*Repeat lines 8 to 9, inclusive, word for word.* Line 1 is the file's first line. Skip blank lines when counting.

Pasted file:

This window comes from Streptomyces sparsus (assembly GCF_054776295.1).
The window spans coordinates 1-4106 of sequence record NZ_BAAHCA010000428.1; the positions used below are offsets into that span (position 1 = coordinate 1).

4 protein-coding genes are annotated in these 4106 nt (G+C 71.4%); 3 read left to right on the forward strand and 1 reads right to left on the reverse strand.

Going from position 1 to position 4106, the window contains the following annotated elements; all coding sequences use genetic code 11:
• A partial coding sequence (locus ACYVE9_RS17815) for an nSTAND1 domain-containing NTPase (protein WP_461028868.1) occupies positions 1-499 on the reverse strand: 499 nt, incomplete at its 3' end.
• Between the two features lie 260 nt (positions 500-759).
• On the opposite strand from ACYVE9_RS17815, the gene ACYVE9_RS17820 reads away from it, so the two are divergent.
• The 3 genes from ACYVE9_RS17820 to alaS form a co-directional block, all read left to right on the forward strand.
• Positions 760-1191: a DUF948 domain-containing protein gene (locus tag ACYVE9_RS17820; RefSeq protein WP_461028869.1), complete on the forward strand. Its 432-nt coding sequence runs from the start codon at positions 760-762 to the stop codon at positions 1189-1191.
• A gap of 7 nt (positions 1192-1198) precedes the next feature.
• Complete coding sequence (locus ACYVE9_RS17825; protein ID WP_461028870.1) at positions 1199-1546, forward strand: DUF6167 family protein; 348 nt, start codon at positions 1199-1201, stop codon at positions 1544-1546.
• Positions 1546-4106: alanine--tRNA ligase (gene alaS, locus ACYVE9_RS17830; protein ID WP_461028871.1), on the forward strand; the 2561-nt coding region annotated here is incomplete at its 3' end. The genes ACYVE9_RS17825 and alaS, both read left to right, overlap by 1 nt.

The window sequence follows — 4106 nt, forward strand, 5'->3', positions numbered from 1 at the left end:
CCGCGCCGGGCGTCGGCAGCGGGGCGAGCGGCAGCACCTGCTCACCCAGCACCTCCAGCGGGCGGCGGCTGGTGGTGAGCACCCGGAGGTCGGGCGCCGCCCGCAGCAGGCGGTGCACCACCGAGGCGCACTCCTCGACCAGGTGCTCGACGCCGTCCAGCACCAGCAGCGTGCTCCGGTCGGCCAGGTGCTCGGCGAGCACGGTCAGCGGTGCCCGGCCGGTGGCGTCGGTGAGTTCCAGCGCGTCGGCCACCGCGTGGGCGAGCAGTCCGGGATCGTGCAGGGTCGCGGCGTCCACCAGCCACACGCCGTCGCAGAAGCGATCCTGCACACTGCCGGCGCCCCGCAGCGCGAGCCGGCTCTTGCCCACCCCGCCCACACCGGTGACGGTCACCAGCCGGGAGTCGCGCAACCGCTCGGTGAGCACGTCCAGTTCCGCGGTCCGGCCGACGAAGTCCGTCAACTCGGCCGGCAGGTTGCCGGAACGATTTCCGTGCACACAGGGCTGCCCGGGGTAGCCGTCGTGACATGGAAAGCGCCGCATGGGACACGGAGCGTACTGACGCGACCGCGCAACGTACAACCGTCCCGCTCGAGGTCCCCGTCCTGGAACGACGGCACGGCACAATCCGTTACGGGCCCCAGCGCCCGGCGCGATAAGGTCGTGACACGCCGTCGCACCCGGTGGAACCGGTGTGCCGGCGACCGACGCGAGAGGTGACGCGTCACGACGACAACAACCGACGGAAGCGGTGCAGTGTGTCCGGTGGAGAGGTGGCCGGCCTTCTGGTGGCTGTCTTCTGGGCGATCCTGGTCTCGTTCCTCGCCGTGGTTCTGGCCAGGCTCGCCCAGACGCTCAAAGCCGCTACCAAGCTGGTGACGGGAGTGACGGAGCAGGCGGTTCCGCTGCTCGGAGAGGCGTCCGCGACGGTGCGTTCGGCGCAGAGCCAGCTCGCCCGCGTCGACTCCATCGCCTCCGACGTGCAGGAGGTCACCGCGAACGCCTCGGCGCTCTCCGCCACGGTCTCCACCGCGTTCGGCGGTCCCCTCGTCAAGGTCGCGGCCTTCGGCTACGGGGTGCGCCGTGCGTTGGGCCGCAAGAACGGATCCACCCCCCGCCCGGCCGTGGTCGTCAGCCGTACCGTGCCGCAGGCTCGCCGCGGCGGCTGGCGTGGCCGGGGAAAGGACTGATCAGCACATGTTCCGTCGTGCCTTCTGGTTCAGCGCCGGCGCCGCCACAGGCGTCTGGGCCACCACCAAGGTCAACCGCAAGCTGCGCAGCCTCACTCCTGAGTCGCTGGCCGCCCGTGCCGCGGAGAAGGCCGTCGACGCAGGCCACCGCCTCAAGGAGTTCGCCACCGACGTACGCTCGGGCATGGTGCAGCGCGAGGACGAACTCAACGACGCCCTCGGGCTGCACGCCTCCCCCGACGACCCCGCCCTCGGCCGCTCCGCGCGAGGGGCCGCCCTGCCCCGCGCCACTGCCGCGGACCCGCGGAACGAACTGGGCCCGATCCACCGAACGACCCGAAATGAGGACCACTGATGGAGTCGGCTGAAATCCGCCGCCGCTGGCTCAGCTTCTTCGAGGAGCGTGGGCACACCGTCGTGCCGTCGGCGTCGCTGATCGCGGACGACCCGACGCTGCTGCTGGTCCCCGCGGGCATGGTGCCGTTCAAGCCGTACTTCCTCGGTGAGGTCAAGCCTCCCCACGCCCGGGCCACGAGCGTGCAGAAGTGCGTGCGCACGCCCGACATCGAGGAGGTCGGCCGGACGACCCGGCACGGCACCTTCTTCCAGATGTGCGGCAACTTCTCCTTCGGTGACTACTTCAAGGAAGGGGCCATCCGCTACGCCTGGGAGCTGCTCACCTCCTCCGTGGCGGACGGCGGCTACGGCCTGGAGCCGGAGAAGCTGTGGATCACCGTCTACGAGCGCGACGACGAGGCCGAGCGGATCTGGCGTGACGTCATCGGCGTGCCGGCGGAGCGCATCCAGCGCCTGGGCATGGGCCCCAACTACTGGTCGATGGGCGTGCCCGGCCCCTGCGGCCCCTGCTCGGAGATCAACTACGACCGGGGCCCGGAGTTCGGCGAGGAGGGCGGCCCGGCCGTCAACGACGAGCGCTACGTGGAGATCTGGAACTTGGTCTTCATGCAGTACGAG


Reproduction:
• The 3 genes from ACYVE9_RS17820 to alaS form a co-directional block, all read left to right on the forward strand.
• Positions 760-1191: a DUF948 domain-containing protein gene (locus tag ACYVE9_RS17820; RefSeq protein WP_461028869.1), complete on the forward strand. Its 432-nt coding sequence runs from the start codon at positions 760-762 to the stop codon at positions 1189-1191.